Mary Frances Nunez Teruel graduated with a PhD in Aeronautical Engineering from Stanford University in 1996. A decade later, she is back at Stanford but now as a professor in Stanford’s Department of Chemical and Systems Biology. Teruel says that a simple question connects her two worlds because it applies to both technology and living cells: “How does it work?” With that question in mind, the Teruel Lab is conducting groundbreaking work on the mechanisms of fat cell differentiation that could point to a new way of treating obesity.
Teruel came to cell biology toward the end of her engineering PhD at Stanford when a friend asked her to construct an electroporation device to introduce molecules into cells by using electric fields. After building the device, Teruel began exploring ways to optimize it. To test the improvements, she needed cells so she learned how to culture her own. From those beginnings, Teruel became increasingly interested in microscopy and cell imaging, eventually moving to Duke University to work in the Department of Cell Biology as a microscopy engineer. That led to a Duke postdoctoral fellowship in cell biology and then a return to Stanford as a senior research scientist in the Department of Molecular Pharmacology. In 2011, Stanford offered her a tenure track appointment in chemical and systems biology.
As a highly visual person, Teruel uses a white board to draw out the problem or issue she is trying to understand. “It is really important for me to see how things work,” she adds, noting that at home she enjoys fixing broken appliances because it gives her the chance to examine how they function. “Seeing is believing,” Teruel says, adding that seeing the latest microscopy and imaging presentations at ASCB meetings helps her feed that visual need.
At ASCB 2015, Teruel presented an abstract, “A circadian code for fat cell differentiation,” that was selected by the Public Information Committee as an Honor highlight. This research grew out of Teruel’s desire to understand how fat cells are made in the human body and how only some cells among an excess of precursors differentiate. How does the body prevent them from all differentiating at the same time? How is the rate set, with human fat cells turning over at a 10% rate every year?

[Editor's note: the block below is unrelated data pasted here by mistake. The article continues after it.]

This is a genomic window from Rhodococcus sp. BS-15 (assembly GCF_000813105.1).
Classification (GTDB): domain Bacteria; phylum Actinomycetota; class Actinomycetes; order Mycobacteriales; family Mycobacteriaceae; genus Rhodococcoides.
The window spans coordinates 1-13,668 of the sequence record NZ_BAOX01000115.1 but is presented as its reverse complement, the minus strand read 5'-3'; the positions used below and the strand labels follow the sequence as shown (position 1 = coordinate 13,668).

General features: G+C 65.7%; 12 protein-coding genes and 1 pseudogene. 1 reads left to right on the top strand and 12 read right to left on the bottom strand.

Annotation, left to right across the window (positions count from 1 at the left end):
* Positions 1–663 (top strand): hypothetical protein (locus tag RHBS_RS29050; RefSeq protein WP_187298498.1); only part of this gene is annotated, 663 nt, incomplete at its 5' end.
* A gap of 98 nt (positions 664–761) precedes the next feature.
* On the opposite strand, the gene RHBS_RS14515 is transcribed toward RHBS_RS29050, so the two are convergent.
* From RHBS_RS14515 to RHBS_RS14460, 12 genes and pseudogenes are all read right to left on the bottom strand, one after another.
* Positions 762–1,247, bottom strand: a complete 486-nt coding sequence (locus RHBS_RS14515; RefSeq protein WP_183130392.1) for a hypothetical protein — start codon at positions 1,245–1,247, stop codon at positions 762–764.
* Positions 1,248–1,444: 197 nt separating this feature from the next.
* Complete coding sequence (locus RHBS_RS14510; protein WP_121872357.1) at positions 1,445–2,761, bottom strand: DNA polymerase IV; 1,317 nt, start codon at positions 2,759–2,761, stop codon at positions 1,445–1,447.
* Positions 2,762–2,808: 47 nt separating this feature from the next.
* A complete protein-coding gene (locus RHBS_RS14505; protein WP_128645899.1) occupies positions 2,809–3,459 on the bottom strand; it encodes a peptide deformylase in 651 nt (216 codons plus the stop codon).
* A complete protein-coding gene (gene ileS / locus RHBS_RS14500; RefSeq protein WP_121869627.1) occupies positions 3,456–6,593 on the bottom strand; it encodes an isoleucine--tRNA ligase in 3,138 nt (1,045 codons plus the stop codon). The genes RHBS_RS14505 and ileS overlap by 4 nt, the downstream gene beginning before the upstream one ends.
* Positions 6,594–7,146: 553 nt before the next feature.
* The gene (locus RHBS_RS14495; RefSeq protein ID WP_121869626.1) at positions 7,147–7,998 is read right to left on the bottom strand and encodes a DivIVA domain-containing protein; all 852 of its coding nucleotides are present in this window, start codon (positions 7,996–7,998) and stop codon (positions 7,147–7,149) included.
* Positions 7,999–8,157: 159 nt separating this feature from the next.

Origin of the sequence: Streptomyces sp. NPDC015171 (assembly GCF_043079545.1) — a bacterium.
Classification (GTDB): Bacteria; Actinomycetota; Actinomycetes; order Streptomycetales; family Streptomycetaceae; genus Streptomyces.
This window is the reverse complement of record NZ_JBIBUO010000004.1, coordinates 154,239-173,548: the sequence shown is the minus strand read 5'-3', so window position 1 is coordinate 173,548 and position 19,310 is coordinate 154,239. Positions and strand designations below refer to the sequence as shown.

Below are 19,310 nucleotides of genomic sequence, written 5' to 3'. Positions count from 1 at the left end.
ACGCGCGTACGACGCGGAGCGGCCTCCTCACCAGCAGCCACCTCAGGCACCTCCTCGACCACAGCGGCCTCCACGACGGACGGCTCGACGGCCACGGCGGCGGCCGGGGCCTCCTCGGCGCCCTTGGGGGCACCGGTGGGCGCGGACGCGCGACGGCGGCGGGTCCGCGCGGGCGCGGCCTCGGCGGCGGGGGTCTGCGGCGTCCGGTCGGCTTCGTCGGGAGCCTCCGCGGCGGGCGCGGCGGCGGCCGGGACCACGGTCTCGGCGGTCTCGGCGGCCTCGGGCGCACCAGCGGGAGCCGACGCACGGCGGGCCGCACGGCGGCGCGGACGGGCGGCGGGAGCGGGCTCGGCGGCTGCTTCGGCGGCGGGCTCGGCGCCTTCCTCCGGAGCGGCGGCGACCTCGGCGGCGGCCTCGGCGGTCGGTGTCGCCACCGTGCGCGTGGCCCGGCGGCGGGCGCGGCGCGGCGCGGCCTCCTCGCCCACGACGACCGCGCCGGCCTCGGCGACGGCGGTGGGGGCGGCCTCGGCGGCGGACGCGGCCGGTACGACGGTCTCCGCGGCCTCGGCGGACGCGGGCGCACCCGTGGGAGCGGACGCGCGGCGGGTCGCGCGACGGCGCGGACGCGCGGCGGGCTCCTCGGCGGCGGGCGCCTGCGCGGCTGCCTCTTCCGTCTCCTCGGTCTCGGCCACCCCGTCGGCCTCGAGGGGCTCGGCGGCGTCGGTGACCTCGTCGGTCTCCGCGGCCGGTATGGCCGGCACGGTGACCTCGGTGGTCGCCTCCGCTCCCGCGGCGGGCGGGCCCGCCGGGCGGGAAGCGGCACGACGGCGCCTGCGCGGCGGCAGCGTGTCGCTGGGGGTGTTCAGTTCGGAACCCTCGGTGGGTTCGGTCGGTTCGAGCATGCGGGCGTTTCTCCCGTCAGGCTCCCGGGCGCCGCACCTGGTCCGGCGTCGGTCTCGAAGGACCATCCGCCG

It’s All in the Timing
Researchers had never examined the timing of the strongly oscillating glucocorticoid pulses that drive fat-cell differentiation, Teruel explains, but she decided that if the timing mechanism could be understood, it might offer a new paradigm for treating obesity and related diseases. Such experiments have not been done because, says Teruel, “They’re tricky,” requiring a high level merger of biology, engineering, math, and medicine.
The goal of the Teruel Lab is to understand how a cell transitions from a proliferating to a terminal state specifically, to plumb the mysteries of fat cell differentiation, or adipogenesis. Precursor cells line the fat cells’ vasculature and proliferate into additional fat cells when they receive the right stimulus, such as glucocorticoids from the bloodstream. When the cells cease to divide, becoming terminal, large amounts of lipid accumulate, typically comprising 20% or more of human body cells. The lab is exploring how fat cell creation is constrained to less than 1% differentiation under normal conditions, given the large number of precursor cells. Rats, for example, secrete glucocorticoids every day at 12-hour circadian rhythms. When the rhythmic pulses are lost, obesity occurs.